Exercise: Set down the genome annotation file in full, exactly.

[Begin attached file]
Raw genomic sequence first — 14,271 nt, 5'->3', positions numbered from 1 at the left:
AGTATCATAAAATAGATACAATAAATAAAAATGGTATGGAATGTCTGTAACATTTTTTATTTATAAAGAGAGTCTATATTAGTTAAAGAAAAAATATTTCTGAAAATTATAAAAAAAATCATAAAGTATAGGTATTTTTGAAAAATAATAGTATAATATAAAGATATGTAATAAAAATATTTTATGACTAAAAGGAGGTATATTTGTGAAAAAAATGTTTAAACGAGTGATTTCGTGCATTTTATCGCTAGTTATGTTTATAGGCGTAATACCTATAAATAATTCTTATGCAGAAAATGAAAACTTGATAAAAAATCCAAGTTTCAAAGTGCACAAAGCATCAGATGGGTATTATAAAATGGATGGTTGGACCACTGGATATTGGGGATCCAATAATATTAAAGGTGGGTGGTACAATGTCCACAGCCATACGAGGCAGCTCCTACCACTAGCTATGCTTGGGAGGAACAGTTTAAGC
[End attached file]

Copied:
Raw genomic sequence first — 14,271 nt, 5'->3', positions numbered from 1 at the left:
AGTATCATAAAATAGATACAATAAATAAAAATGGTATGGAATGTCTGTAACATTTTTTATTTATAAAGAGAGTCTATATTAGTTAAAGAAAAAATATTTCTGAAAATTATAAAAAAAATCATAAAGTATAGGTATTTTTGAAAAATAATAGTATAATATAAAGATATGTAATAAAAATATTTTATGACTAAAAGGAGGTATATTTGTGAAAAAAATGTTTAAACGAGTGATTTCGTGCATTTTATCGCTAGTTATGTTTATAGGCGTAATACCTATAAATAATTCTTATGCAGAAAATGAAAACTTGATAAAAAATCCAAGTTTCAAAGTGCACAAAGCATCAGATGGGTATTATAAAATGGATGGTTGGACCACTGGATATTGGGGATCCAATAATATTAAAGGTGGGTGGTACAATGTCCACAGCCATACGAGGCAGCTCCTACCACTAGCTATGCTTGGGAGGAACAGTTTAAGC